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Child Development Theories

Psychologists often view kids through stages of child development, like a moth develops from a larvae. These scientists see adolescence as a very important step in the developmental process on the path to adulthood. The adolescent faces important challenges, including the difficult one of defining occupational and sexual identity as the body morphs from child to adult. Two influential writers were Piaget and Erickson who believed that all youngsters go through set stages. Jean Piaget (1896-1980) thought our way of thinking and problem solving is almost fully formed by the end of adolescence; his ideas about stages focused on the development of logical reasoning in children’s thinking process.

Erik Erikson (1902-1994), having worked with Italian early childhood education expert Maria Montessori, came to the conclusion that children develop through a largely genetically determined set of psychosocial stages. They start with developing a sense (or not) of trust in other people, and proceed with a sense of autonomy, initiative, and industry in the school years. All stages are critical in becoming a successful adult and involved overcoming a conflict. Unlike Piaget, Erickson believed stages continue through our lifespan. Traditionally, identity was shaped in the context of family, neighborhood, and religion, but the concept of neighborhood has changed with globalization and the Internet—used by over one-quarter of the world’s population.  Other theories explain child development with other perspectives, such as behavioralists and environmentalists who emphasize how we’re socialized rather than individual unfolding.[i] From this social perspective, youth are shaped by a global consumer culture.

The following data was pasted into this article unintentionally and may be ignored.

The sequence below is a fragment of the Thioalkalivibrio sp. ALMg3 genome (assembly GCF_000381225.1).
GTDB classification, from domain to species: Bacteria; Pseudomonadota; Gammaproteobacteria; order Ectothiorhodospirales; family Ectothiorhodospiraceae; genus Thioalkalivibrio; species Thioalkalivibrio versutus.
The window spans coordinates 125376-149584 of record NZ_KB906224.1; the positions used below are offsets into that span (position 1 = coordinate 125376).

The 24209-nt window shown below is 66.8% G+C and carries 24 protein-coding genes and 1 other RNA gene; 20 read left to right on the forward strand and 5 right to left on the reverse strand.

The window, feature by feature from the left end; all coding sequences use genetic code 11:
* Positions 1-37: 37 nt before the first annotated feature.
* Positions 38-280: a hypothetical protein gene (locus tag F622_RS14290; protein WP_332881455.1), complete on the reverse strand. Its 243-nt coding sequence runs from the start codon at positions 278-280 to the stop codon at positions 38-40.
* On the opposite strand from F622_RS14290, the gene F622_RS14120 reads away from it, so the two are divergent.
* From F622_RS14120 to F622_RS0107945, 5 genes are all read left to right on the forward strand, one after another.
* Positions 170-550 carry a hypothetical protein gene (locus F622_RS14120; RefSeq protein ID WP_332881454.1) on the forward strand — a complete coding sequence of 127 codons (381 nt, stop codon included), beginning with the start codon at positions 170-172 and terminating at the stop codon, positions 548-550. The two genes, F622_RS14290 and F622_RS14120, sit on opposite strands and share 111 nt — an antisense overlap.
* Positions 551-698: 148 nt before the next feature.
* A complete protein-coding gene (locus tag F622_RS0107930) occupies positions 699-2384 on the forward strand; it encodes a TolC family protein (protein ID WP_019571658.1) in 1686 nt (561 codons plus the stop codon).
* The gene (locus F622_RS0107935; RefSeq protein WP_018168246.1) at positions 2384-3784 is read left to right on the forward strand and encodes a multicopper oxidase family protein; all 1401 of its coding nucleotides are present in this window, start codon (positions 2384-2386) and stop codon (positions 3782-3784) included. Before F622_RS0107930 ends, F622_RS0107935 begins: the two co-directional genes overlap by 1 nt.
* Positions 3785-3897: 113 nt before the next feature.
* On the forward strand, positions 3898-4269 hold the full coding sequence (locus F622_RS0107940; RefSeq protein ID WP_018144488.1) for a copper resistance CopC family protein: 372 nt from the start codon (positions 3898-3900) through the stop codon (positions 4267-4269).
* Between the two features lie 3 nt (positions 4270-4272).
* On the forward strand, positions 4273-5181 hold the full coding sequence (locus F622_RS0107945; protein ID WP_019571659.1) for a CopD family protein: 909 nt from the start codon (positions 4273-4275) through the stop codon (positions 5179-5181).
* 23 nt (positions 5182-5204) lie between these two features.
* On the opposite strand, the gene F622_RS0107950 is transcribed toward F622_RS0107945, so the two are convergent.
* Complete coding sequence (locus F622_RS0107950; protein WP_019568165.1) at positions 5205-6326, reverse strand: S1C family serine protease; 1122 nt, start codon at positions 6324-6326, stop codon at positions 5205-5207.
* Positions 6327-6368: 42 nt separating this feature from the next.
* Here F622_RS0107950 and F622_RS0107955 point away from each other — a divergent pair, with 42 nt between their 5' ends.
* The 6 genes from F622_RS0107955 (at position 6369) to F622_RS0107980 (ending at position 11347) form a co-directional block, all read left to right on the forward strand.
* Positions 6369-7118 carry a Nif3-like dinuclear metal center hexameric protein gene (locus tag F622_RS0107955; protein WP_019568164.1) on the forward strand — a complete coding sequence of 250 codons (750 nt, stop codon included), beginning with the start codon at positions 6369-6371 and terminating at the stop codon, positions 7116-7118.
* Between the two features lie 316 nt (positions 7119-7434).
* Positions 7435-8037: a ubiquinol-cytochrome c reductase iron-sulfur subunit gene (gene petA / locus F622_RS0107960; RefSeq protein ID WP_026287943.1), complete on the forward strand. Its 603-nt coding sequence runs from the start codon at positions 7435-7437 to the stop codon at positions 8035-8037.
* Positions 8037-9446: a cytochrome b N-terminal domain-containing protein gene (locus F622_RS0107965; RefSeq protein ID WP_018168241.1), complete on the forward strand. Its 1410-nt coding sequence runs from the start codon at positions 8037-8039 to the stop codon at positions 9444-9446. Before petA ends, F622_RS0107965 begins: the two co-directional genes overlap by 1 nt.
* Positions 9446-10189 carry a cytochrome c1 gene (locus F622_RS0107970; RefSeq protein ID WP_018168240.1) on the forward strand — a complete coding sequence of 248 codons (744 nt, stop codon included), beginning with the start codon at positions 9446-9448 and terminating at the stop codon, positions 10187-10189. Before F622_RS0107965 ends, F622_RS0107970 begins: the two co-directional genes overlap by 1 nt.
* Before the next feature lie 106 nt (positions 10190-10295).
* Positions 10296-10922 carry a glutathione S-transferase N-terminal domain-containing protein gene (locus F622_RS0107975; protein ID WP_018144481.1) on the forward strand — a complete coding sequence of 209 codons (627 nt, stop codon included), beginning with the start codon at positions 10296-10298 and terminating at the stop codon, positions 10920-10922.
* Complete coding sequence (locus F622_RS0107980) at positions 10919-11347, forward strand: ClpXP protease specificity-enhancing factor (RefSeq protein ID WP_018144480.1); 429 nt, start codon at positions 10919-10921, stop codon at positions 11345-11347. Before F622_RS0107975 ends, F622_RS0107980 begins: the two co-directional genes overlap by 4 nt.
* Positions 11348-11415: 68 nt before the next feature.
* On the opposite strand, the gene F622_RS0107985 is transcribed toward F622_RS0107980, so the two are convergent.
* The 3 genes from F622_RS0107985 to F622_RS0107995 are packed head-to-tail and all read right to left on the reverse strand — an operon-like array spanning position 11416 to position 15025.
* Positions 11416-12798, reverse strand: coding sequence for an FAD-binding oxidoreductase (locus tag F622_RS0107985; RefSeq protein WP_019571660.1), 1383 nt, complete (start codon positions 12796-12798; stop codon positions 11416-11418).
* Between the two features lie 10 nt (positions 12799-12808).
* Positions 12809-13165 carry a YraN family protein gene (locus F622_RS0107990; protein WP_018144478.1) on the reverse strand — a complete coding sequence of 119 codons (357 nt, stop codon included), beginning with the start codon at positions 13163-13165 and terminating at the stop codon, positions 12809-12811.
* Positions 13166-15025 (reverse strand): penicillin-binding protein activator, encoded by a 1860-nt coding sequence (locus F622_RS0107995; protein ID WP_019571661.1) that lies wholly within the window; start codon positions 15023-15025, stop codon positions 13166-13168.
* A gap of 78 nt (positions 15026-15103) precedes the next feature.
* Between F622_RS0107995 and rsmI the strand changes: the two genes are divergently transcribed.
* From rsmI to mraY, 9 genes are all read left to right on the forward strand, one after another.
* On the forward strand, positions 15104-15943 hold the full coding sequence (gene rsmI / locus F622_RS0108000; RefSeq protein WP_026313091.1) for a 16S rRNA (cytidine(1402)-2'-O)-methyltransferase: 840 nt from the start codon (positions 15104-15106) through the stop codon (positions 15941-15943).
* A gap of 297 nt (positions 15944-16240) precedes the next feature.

[i] Child Development Professor Brad Glanville helped me with this explanation. Other scientists discount the need to use  “psychosocial stage theory–” including Freud’s “psychosexual ” stages from oral to the adult genital stage. Behavioral theorists such as B.F. Skinner and Ivan Pavlov emphasized the role of environment forces on shaping children’s behavior, especially the child’s observed reaction to rewards and punishments. Soviet social scientist Vygotsky emphasized the “sociocultural transmission ” of thinking structures. Urie Brofenbrenner developed ecological systems theory to show how larger social structures impacted children. At a more micro theory level, John Bowbly explored children’s social development and, in particular, infants’ attachment to early caregivers. Another Child Development instructor, Jacqueline Bacino, report, “I pay most attention to Piaget and Vygotsky, although I’m starting to pay more attention to the psychosocial influences. Vygotsky focused on social and cultural influences. A. Bandura is the leader of Social Learning theory movement that explained the power of observation. Scientists believe we have “mirror neurons” like other animals who watch behavior and then imitate it

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